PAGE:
Munch’s painting Death and Life from 1894 depicts a human skeleton and a shapely naked woman in a passionate embrace. The image illustrates the intimate connection between love and death, Eros and Thanathos.
On the right edge of the composition are two large, thin, embryo figures; on the left is a billowing stream of semen, as if seen through a microscope.
Munch introduced sperm in this painting; and in doing so added a modern, scientific dimension to this traditional “dance of death” motif.
The two figures on the right are strange creatures, thin and amorphous, which can easily lead one to think of corpses – or to the main figure in Scream, which also looks like both an embryo and a ghost.
Such themes, where life and death are seen as inseparably connected, were of great concern to Munch in the 1890s, and can be recognised in many of his pictures from this period. The motif with its embryos and sperm, symbols of the beginning of life, are also found in an etching from 1894 and in a lithograph of Madonna from 1895.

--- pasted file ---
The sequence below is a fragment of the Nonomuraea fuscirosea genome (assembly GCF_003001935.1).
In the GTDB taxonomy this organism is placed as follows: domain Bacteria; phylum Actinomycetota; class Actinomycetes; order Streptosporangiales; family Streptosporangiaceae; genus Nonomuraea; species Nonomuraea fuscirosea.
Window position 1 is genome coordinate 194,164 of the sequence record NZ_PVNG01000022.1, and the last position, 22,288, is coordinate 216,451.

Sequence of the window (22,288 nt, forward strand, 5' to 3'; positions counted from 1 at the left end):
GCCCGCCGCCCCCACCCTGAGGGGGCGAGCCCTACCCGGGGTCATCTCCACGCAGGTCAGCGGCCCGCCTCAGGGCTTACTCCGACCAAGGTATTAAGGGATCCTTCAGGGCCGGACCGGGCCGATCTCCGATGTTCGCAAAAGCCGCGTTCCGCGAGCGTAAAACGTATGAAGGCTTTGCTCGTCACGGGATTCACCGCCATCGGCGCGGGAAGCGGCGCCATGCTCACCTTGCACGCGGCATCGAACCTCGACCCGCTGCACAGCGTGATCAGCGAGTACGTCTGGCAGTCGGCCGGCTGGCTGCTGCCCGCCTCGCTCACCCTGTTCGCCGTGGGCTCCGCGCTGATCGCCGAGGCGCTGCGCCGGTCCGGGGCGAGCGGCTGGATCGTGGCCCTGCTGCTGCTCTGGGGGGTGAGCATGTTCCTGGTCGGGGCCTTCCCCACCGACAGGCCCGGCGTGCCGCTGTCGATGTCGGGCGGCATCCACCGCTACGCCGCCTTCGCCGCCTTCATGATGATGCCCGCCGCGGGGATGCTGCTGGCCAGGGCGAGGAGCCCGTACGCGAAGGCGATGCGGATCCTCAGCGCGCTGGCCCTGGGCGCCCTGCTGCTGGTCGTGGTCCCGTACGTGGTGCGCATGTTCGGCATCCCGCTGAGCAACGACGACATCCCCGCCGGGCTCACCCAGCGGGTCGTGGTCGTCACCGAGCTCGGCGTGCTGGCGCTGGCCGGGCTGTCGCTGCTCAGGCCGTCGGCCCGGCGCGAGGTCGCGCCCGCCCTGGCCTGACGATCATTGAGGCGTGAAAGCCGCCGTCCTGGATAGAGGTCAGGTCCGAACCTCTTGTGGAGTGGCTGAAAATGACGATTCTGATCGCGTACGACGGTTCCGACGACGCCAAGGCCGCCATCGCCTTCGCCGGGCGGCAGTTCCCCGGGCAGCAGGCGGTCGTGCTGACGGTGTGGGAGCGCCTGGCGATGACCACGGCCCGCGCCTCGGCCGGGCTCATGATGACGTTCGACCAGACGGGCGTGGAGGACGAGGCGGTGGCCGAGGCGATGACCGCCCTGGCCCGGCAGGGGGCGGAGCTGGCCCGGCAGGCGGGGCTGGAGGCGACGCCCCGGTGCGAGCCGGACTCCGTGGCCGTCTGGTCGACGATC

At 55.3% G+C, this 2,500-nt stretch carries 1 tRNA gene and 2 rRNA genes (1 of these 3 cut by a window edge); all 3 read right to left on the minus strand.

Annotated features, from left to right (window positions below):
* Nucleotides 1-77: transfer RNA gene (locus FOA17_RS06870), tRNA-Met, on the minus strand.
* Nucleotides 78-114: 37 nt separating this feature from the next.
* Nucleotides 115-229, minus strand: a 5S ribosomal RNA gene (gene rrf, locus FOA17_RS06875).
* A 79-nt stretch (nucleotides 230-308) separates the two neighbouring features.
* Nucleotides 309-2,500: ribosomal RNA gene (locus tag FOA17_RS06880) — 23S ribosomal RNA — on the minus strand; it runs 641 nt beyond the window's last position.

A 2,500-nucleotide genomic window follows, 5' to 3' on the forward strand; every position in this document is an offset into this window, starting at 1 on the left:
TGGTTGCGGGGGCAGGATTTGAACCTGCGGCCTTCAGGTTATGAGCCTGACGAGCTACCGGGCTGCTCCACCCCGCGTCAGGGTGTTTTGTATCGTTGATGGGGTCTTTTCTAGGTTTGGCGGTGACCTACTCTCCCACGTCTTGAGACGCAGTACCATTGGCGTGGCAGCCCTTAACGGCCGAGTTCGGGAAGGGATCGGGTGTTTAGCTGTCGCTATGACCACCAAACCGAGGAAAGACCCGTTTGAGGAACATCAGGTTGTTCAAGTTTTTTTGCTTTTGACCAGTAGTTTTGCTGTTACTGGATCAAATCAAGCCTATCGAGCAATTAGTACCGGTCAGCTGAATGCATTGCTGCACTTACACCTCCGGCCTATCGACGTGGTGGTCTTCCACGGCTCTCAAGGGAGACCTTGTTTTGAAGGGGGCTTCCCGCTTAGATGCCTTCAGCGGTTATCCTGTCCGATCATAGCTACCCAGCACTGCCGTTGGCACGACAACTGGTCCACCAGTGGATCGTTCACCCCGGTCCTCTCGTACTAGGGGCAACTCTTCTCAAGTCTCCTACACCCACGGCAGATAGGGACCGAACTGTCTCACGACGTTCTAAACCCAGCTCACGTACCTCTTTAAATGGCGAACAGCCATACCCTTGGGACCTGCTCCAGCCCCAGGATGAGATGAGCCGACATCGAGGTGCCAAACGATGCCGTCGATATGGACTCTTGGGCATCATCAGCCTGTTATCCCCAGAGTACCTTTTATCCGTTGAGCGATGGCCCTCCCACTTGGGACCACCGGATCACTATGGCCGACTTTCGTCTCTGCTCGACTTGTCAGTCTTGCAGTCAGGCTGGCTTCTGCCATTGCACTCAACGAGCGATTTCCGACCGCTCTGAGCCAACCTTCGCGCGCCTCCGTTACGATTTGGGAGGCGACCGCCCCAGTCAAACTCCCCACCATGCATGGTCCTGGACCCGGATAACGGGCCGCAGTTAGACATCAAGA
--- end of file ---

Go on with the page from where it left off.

The painting Death and Life is in a fragile condition and we can see that the surface is damaged. The damage has occurred as a result of the way in which Munch treated the paintings; he experimented and took advantage of the opportunities and effects that cropped up during the creative process.
Munch began to experiment with painting techniques relevant to the means of expression he wanted to achieve during his stay in Berlin from 1892 to 1895. The paintings were given matt surfaces consisting of relatively thin layers of colour.
The picture is painted on thin finely-woven canvas which has become fragile over the course of time, as in Death and Life. The layers of paint are damaged in large areas of the painting, and a great deal of the canvas is visible, especially along the edges, and we also find stains several places.